Read the full story at ProPublica.
The leaders of more than 70 countries have made a promise that sounds nothing short of revolutionary. By 2050, they say they will reach “net zero,” putting no more carbon dioxide into the atmosphere than can be somehow canceled out.
While the net zero buzzword was as ubiquitous at last week’s United Nations Climate Action Summit as the presence of teenage activist Greta Thunberg, the details of how the countries would reach their ambitious goals were elusive. There was little talk of eliminating the use of fossil fuels, a drastic but economically tricky and politically painful step that would guarantee those emissions reductions.
Instead, some experts fear, the answer involves an overreliance on offsets, a word that has become so unfashionable, it has been replaced by euphemisms like “nature-based solutions.” In general, offsets allow polluters to get credit for cutting their own emissions by paying someone in another city, state or country to reduce theirs.
Read the full story from Reuters.
Hundreds of workers from Google, Amazon and other technology companies on Friday joined climate-change marches in San Francisco and Seattle, saying their employers had been too slow to tackle global warming and needed to take more drastic action.
Read the full story from Poynter.
Data journalism has uncloaked offshore financial havens, caught police breaking the same rules of the road that they’re supposed to be enforcing and laid bare how American infrastructure carves out zones of inequality.
It often seems like the area of journalism that focuses on numbers, analysis and systemic problems is capable of revealing any issue, global or local, manmade or natural. But one issue data journalism hasn’t been able to solve is one within its own walls — standardization.
It sounds like an arcane, almost bureaucratic problem, but the structure of data journalism is often a Wild West in need of a lasso. Data journalists rely on multiple programming languages and countless processes and techniques to get their jobs done — rendering collaboration between newsrooms or even individual journalists an exercise in translation.
It makes sense that the Associated Press, a newsroom that exists to work with other newsrooms, would want to solve this problem. Last week, the AP unveiled AP Datakit, a free and open source tool built to make it easier for newsrooms and journalists to collaborate on data journalism.
Read the full story at Inside Climate News.
Their research is helping answer existential questions of our time: How much will sea level rise, how fast, and what will be the impact on human civilizations?
Read the full story in Chemical & Engineering News.
Academics share tales of rethinking the all-male portrait galleries in their departments
Read the full story from the University of Portsmouth.
A scientist has discovered a way of using one of the world’s most abundant natural resources as a replacement for humanmade chemicals in soaps and thousands of other household products.
Read the full story in Envirotec.
The 1000 Rivers eDNA Project, the first large-scale environmental DNA project using citizen science to monitor waterways throughout the North Atlantic region, has now launched after an event on the banks of the River Adur in Sussex on 11 September.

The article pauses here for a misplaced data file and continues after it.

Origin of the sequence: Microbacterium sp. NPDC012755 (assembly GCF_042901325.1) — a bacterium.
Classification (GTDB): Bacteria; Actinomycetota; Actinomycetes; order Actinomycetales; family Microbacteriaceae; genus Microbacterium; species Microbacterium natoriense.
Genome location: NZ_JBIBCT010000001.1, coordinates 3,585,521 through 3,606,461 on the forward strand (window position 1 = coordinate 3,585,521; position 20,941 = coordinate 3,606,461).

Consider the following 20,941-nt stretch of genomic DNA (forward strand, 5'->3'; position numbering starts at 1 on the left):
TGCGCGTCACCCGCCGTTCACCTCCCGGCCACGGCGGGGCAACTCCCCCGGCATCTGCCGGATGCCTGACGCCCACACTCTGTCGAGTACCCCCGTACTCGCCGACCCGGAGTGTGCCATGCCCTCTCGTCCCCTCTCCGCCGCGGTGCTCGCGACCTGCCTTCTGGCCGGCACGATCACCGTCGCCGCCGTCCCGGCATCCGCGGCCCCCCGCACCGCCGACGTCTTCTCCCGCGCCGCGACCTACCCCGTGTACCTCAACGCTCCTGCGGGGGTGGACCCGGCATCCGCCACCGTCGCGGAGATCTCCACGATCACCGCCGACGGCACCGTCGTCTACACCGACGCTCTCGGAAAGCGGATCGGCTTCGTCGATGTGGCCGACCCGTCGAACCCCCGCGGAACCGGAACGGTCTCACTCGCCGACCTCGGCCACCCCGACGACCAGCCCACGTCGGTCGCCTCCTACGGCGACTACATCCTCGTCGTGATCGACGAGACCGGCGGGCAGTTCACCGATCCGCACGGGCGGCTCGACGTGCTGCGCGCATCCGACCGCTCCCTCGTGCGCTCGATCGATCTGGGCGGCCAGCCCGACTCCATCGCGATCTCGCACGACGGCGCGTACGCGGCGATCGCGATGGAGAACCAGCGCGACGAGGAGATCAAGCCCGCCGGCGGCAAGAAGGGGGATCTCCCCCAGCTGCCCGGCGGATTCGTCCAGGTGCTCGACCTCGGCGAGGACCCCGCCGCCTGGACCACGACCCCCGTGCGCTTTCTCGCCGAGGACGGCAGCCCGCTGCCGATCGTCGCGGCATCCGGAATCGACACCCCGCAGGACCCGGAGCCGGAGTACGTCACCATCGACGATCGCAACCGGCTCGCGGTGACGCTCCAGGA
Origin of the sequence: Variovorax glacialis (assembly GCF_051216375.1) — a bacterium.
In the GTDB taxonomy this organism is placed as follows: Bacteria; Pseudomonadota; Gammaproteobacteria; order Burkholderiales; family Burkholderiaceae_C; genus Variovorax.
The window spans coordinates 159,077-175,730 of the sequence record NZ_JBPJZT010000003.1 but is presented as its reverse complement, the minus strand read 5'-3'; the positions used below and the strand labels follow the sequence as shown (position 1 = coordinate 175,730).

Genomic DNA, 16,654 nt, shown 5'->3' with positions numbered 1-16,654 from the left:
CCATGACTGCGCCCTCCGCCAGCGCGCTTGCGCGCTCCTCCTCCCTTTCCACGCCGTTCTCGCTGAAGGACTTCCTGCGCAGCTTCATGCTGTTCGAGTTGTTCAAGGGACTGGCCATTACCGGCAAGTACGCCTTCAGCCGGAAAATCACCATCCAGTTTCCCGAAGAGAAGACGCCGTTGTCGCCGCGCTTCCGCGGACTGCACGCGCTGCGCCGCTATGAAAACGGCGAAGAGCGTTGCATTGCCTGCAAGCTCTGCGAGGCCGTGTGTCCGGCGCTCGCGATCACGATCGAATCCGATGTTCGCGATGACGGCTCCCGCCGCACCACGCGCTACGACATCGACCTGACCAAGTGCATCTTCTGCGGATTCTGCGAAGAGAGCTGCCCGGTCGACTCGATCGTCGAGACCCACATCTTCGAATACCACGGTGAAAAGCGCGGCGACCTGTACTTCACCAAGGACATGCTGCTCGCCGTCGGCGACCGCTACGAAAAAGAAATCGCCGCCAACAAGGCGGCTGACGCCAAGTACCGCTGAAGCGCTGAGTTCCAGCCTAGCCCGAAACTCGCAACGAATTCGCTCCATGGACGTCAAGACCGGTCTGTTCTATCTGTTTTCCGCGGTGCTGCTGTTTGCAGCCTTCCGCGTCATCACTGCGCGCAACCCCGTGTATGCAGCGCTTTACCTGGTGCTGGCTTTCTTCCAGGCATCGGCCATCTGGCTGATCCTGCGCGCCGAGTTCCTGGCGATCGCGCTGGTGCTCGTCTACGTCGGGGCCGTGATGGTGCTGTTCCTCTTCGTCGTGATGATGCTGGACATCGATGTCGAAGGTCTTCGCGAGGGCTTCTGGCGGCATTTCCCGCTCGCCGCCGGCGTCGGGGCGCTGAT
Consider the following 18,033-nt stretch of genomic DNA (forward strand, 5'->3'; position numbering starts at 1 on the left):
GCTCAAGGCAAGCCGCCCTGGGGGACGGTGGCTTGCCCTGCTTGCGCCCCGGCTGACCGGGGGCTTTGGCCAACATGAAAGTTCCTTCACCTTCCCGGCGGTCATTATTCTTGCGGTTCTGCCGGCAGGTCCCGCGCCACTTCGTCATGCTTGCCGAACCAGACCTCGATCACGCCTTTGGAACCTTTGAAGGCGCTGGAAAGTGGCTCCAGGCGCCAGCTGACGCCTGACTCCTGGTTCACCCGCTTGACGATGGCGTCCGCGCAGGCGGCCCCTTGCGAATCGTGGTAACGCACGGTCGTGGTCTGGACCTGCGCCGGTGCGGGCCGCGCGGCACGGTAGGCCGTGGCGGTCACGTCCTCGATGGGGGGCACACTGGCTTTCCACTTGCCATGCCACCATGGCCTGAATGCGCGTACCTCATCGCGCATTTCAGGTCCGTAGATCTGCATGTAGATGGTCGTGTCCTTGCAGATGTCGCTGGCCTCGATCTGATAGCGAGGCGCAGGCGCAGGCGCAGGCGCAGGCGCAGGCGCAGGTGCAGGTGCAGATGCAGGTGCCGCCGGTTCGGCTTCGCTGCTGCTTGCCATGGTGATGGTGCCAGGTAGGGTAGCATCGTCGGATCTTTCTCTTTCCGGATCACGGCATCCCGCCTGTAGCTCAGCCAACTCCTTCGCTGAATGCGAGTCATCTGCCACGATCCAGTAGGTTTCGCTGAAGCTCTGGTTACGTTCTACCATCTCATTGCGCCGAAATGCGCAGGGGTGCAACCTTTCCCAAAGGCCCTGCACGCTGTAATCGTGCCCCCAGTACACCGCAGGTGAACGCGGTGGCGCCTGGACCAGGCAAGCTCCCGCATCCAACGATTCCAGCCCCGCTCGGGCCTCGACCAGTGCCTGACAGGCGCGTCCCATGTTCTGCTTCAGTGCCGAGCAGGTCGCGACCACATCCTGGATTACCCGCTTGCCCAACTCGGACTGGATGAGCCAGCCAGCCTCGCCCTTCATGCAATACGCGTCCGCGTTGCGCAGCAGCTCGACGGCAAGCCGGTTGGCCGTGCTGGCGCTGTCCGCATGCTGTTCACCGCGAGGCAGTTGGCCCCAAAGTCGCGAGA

Read the full story in The Conversation.
European governments often appear to champion low-carbon policies. Yet, in 2017, European Union countries collectively spent US$87 billion subsidising the cost of fossil fuels. Shockingly – at a time when the world needs to act to stop climate change – this is nearly 2.5 times more than they spent in 2010.
This increase in wasteful and environmentally devastating spending has been driven by a significant shift towards dirtier economic and environmental policies in nearly every EU country. And the key offenders contributing to this change have – perhaps surprisingly – been Germany and France. They are actually two of the most vocal proponents of interventionist climate policy.
In general, poor transparency makes it difficult to determine how much money is involved when quantifying fossil fuel subsidies. In my research I’ve developed an indirect method that infers the size of fossil fuel subsidies by comparing how much fossil fuels countries use. Countries that appear to use “too little” fossil fuels are indicative of polices that act like taxes. Conversely, countries using “too much” fossil fuels suggest that subsidies dominate. Using this techniques we can examine the size of subsidies across the EU.
My calculations show how central and eastern European countries have traditionally been the biggest fossil fuel subsidisers in the EU, generating 86% of the total or US$75 billion in 2010. The picture, however, is no longer as clear cut. In 2017, central and eastern European country subsidies accounted for only 50% of the EU’s US$87 billion total.
Read the full story from Fast Company.
This nail trend is catching on the U.S., with salons from New York to California ditching water in their practices. It makes for businesses that are both more sustainable and more sanitary.
Read the full story in the Chicago Tribune.
For more than a year, community activists in Chicago’s western suburbs fought to drive Sterigenics out of Willowbrook. The village mayor and leaders of surrounding communities threatened to seize the company’s sterilization plant through eminent domain. State lawmakers from both political parties promised to ensure the controversial facility closed for good.
But in the end, it appears a routine business decision helped nudge the Oak Brook-based company to abandon its Willowbrook operation, which federal records show was one of the nation’s largest industrial sources of cancer-causing ethylene oxide pollution.